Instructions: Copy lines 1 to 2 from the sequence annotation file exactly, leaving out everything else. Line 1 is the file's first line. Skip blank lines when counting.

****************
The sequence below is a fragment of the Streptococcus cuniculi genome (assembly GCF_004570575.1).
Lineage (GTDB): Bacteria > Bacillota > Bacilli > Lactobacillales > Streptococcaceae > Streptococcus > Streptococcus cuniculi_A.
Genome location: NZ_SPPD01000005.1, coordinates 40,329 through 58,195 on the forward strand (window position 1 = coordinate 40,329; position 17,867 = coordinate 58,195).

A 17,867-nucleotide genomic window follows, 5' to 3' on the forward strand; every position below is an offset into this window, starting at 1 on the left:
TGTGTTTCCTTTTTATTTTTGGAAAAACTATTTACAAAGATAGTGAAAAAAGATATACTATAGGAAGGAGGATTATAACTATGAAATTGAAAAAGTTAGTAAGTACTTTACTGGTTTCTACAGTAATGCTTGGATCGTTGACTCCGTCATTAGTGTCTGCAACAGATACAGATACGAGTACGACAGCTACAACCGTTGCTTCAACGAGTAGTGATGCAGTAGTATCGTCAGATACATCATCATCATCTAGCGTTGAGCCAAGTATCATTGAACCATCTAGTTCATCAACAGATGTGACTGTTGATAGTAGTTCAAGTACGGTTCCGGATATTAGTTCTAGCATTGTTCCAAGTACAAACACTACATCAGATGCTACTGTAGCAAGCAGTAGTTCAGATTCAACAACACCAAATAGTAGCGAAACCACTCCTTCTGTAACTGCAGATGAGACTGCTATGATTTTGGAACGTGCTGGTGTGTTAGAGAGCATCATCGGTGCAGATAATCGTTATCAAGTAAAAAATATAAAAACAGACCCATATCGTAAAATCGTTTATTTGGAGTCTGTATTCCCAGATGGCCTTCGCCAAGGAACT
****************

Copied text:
The sequence below is a fragment of the Streptococcus cuniculi genome (assembly GCF_004570575.1).
Lineage (GTDB): Bacteria > Bacillota > Bacilli > Lactobacillales > Streptococcaceae > Streptococcus > Streptococcus cuniculi_A.